DSSAB working to shorten housing waitlist

Sam Odrowski

Fort Frances’ housing shortage continues to affect much of its population.
While the Rainy River District Social Services Administration Board (DSSAB) operates or manages 500 dwelling units, it currently has 250 individuals on waitlists for housing.
“We have a real lack of housing in our district, particularly for seniors that don’t need rent geared to income or need housing supports,” explained DSSAB CAO, Dan McCormick at the Rainy River District Municipal Association (RRDMA) AGM in late January.
“And the other side is for single people that need a cheaper accommodation.”
McCormick said his organization is also working hard to address housing needs for disadvantaged individuals.
When looking at funding, the Ford government has maintained its commitments to the Community Homelessness Prevention Initiative (CHPI) for 2020.
CHPI will provide the DSSAB with $460,000 this year, although no commitment to supply that funding for future years has been made yet.
“For us that really is concerning,” McCormick stressed, as the DSSAB depends on that money each year.
Meanwhile, a newer government program that was introduced early last year, the Canada Ontario Community housing Initiative (COCHI) replaced an expiring federal program and will give just over $200,000 to the local DSSAB in 2021/22.
The Ontario Priorities Housing Initiative (OPHI) will provide the DSSAB with about $71,000 in 2020/21 and $110,000 in 2021/22 as well.
The province also recently announced the Canadian Ontario Housing Benefit, which will supply a little over $34,000 in 2020/21 and nearly $45,000 in 2021/22.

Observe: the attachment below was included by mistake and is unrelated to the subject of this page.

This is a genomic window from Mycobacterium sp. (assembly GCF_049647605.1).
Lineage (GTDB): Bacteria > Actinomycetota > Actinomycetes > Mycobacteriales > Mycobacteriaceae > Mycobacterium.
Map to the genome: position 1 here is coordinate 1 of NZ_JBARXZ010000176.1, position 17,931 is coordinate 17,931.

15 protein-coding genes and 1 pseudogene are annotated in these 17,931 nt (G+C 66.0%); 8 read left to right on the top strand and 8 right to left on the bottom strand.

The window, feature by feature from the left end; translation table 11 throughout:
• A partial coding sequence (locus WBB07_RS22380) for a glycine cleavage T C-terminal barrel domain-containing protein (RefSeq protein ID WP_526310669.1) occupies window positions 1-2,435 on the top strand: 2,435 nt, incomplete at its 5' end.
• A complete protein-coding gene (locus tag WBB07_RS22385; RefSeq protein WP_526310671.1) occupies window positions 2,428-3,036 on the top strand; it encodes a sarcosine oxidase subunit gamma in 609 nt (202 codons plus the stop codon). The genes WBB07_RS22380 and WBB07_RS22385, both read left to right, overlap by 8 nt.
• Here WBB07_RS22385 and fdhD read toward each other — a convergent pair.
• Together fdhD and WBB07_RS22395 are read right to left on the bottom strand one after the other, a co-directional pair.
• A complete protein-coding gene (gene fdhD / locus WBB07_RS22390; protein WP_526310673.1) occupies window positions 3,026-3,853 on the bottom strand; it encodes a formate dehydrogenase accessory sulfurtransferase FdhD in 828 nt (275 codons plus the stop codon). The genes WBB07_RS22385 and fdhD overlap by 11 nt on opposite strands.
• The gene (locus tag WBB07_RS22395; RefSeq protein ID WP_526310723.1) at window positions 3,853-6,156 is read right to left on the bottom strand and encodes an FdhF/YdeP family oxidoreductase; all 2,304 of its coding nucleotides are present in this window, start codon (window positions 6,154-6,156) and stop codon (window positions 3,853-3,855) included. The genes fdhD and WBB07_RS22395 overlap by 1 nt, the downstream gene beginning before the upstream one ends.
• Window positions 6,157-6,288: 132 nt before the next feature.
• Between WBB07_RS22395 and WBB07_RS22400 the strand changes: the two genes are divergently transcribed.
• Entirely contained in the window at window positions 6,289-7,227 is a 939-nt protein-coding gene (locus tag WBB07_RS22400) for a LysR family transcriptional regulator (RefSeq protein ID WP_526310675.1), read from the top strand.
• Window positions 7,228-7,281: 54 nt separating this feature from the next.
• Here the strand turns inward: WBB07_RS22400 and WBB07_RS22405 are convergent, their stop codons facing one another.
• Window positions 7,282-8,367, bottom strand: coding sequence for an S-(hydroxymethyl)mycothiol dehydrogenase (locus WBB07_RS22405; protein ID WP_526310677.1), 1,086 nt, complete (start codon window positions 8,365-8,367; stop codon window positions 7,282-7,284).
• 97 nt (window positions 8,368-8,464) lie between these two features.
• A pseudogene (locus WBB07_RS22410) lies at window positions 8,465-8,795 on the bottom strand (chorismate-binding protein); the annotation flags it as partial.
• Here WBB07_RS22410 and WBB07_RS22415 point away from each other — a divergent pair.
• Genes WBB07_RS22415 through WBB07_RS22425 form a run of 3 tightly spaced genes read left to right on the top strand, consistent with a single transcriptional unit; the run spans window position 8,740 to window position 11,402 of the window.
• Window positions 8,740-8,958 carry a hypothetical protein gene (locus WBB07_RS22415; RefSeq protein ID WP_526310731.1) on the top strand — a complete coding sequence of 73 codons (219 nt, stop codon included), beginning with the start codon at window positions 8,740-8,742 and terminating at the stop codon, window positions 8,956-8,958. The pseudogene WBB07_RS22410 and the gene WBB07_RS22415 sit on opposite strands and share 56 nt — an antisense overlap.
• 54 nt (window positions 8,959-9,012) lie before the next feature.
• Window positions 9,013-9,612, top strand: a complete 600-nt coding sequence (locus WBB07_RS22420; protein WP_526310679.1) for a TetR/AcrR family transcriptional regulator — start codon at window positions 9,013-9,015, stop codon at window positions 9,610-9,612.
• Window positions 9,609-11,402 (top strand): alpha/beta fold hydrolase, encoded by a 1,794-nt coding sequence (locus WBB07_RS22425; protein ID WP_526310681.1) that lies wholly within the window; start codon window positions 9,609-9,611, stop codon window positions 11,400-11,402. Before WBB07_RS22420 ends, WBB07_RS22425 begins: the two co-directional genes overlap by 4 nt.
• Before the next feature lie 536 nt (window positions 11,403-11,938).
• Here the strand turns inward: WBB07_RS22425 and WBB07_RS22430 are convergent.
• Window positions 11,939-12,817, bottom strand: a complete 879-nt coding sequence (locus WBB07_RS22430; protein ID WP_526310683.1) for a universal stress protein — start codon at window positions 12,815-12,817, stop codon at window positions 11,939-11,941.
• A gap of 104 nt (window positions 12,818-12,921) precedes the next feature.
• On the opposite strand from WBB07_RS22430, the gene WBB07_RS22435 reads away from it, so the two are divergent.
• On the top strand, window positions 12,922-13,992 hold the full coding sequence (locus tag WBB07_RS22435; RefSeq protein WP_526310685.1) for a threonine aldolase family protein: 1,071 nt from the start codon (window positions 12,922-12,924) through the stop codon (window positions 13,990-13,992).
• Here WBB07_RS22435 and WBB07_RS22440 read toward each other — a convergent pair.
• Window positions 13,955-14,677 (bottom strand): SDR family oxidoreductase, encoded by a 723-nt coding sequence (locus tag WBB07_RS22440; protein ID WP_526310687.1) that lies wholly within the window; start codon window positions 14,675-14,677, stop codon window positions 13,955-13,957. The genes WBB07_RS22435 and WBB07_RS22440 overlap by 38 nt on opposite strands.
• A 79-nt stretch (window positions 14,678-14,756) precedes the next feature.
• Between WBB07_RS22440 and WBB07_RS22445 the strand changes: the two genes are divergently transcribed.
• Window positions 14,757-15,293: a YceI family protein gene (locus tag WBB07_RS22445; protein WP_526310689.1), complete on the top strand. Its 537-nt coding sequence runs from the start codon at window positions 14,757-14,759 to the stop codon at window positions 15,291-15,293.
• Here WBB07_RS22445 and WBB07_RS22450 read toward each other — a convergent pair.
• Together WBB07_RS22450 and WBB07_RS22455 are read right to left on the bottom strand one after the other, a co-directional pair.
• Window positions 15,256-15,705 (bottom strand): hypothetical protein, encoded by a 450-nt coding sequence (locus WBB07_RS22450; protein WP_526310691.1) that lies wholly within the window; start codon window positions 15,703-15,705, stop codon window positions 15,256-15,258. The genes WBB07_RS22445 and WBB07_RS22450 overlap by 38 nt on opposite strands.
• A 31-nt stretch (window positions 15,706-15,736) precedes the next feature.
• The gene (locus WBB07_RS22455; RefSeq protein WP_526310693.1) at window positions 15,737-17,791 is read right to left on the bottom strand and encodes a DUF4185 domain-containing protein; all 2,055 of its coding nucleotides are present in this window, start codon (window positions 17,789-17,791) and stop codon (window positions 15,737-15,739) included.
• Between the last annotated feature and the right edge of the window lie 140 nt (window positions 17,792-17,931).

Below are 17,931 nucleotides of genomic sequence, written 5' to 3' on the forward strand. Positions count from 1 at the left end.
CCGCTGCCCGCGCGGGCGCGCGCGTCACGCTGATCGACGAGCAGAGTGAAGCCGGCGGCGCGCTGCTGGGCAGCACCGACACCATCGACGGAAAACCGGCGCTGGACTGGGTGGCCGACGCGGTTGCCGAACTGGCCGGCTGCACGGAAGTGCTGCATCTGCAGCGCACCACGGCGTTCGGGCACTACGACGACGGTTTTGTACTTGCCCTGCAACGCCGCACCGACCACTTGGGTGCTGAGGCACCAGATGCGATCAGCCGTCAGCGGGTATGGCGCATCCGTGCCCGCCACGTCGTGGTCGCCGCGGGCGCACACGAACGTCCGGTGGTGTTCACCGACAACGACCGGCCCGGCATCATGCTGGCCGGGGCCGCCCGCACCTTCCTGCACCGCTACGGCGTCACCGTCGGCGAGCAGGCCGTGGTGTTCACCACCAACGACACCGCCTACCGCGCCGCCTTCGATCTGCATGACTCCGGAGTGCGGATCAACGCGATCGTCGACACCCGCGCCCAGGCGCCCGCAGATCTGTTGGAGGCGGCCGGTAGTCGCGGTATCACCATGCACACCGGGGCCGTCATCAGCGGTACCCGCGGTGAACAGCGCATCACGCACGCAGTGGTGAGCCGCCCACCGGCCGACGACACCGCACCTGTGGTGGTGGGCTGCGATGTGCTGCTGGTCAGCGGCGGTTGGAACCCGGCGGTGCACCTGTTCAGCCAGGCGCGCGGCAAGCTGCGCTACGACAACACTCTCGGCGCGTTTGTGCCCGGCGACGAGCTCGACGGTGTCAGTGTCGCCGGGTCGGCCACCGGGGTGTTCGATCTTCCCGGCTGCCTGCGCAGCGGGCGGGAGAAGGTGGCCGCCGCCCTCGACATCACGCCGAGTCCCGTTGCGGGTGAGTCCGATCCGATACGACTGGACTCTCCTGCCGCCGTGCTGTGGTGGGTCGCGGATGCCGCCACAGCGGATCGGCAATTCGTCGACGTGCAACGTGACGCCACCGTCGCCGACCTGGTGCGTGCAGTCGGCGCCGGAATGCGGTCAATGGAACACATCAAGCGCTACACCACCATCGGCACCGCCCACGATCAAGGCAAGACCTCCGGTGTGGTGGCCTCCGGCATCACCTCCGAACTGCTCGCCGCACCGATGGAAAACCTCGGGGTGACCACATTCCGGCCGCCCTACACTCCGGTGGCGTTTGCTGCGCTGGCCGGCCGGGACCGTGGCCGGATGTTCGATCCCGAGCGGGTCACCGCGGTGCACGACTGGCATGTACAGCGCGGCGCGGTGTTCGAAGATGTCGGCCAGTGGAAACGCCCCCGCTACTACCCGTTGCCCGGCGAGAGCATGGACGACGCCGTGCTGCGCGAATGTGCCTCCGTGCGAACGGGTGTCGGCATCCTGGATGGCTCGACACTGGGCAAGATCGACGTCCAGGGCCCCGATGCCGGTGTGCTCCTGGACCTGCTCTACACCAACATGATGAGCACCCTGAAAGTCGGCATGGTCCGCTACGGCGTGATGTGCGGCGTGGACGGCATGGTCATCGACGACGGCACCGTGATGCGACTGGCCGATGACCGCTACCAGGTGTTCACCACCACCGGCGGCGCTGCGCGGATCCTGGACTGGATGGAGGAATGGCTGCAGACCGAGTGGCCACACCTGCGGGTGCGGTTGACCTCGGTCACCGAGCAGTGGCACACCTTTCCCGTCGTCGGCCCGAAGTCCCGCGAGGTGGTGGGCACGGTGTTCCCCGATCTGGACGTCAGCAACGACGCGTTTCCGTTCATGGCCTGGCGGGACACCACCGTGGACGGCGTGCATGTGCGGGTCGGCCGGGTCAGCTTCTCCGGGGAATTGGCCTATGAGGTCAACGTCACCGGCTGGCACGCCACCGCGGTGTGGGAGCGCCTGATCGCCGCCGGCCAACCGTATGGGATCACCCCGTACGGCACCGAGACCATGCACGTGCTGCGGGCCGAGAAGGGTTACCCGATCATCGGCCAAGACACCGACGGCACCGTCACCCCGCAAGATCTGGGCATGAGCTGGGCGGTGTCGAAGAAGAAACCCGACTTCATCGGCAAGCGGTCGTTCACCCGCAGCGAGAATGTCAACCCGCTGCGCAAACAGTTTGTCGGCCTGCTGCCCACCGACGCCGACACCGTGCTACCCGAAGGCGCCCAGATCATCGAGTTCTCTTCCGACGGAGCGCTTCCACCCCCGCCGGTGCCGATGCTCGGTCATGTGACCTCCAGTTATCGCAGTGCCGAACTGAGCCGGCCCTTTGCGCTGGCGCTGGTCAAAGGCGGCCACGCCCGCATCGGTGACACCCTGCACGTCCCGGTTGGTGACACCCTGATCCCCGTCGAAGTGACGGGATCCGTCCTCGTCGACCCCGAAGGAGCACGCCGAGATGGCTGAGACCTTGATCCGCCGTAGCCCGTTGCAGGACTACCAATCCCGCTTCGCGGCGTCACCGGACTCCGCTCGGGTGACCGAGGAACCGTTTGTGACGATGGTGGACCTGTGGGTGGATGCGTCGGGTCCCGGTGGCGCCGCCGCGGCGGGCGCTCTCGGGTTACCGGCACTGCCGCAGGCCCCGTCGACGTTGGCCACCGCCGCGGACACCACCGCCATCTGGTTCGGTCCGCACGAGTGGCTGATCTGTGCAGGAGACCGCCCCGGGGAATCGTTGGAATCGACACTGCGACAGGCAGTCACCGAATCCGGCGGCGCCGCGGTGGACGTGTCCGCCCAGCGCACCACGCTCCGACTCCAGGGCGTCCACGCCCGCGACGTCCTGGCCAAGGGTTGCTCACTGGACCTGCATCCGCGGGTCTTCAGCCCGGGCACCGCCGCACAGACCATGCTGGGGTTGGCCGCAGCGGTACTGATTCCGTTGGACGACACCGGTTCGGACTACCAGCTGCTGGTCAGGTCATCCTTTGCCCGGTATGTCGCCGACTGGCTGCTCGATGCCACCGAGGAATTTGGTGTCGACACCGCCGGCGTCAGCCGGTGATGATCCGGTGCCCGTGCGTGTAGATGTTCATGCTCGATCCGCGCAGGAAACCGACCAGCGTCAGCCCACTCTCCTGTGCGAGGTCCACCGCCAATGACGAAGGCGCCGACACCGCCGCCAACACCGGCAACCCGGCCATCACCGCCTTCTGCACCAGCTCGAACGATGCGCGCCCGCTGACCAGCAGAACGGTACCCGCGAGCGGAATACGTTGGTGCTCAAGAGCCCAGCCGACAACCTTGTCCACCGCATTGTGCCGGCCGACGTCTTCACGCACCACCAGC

“That’s suppose to be an affordable housing benefit to follow people,” noted McCormick, who said its key to track their clients progress as they access housing.
“But we’re looking at saying [to the province] ‘well how much can we actually do with $34,000?'”
The program also only allows up to a five percent administration fee per household, with a $250 cap.
“We think that the staff tied to administer this is going to be well beyond the $250,” McCormick said. He added that he’s unsure of if they will take the money because of its administrative limitations.
The Northern Ontario Service Deliveries Association (NOSDA), which includes the 10 DSSAB’s in northern Ontario, has conducted evaluations on the Canadian Ontario Housing Benefit that revealed the costs may exceed $250.
NOSDA and the local DSSAB are making briefings with the Ministry of municipal affairs and housing to try and change the program before it becomes entrenched, McCormick noted.
The DSSAB, meanwhile, recently completed its Housing and Homelessness Plan update and it’s currently awaiting approval from the province.
The plan will be shared broadly with the public following its approval and is required by law to be updated every five years.